Has the Earth's sixth mass extinction already started?

March 5, 2011 - 0:0

The Earth could be on the brink of the sixth mass extinction in history, claim scientists.

They believe that the steep decline in populations of many animal species, from frogs and fish to tigers, is as fast as any of the last five extinctions in the past 540 million years.
In a study, to be published in the journal Nature, University of California scientists assess where mammals and other species stand today in terms of possible extinction, compared with the past 540 million years.
""If you look only at the critically endangered mammals – those where the risk of extinction is at least 50 percent within three of their generations – and assume that their time will run out, and they will be extinct in 1,000 years, that puts us clearly outside any range of normal, and tells us that we are moving into the mass extinction realm,"" said Professor Anthony Barnosky.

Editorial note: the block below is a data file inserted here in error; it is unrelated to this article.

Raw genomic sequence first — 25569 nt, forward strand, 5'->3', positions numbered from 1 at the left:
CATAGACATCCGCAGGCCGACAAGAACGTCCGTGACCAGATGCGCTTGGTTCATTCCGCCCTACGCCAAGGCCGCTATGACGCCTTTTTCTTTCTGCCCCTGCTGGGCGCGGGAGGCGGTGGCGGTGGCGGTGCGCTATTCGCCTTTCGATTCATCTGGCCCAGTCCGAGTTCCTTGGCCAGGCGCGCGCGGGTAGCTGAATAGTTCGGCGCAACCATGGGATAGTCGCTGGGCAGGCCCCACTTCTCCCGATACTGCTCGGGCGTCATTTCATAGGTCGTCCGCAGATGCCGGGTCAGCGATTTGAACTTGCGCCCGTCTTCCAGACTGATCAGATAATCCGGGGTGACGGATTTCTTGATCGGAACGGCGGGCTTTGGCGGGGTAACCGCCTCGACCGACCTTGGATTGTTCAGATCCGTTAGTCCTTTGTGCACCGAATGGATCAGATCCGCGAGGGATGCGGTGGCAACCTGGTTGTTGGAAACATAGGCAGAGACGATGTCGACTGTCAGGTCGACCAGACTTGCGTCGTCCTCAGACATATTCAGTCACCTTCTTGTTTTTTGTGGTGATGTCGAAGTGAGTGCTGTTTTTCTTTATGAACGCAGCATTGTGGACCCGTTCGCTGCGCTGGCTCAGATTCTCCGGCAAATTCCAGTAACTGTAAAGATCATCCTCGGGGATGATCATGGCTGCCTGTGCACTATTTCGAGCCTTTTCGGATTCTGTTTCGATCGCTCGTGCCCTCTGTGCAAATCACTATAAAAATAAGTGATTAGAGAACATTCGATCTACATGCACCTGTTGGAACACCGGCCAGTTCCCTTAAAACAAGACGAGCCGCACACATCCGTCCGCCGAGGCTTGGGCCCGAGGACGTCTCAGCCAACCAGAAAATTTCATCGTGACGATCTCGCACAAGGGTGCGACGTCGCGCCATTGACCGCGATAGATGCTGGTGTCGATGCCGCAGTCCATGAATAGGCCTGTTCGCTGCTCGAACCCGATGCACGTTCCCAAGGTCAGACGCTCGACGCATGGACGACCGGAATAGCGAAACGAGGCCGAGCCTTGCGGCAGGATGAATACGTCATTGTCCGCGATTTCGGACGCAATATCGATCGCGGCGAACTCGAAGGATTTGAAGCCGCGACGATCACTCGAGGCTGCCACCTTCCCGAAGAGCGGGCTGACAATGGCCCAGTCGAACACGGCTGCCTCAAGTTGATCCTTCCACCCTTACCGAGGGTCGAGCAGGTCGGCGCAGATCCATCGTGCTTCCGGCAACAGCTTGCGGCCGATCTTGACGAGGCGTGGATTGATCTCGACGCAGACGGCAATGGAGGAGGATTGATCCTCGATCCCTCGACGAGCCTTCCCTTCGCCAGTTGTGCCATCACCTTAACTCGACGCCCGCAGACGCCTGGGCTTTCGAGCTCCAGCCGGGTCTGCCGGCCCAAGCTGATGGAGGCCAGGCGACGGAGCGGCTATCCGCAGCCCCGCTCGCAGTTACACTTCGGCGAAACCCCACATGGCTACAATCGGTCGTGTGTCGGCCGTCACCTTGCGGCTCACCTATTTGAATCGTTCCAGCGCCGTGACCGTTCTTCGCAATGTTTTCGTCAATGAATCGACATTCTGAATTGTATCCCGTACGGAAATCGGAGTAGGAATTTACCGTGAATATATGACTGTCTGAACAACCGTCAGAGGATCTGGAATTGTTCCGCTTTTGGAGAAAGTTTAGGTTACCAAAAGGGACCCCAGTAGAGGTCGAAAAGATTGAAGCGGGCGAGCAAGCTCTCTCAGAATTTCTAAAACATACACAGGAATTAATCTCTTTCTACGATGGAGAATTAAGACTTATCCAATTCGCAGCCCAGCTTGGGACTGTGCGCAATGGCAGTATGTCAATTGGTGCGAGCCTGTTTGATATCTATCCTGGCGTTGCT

""If currently threatened species – those officially classed as critically endangered, endangered and vulnerable – actually went extinct, and that rate of extinction continued, the sixth mass extinction could arrive within as little as 3 to 22 centuries,"" he said.
Nevertheless, Prof Barnosky said it was not too late to save these critically endangered mammals and other such species and stop short of the tipping point.
That would require dealing with a perfect storm of threats, including habitat fragmentation, invasive species, disease and global warming,
""So far, only one to two percent of all species have gone extinct in the groups we can look at clearly, so by those numbers, it looks like we are not far down the road to extinction,"" he said. ""We still have a lot of Earth's biota to save.""
Biologists estimate that within the past 500 years, at least 80 mammal species have gone extinct out of a starting total of 5,570 species. The team's estimate for the average extinction rate for mammals is less than two extinctions every million years, far lower than the current extinction rate for mammals.
""It looks like modern extinction rates resemble mass extinction rates, even after setting a high bar for defining 'mass extinction,'"" Prof Barnosky said.
(Source: Daily Telegraph)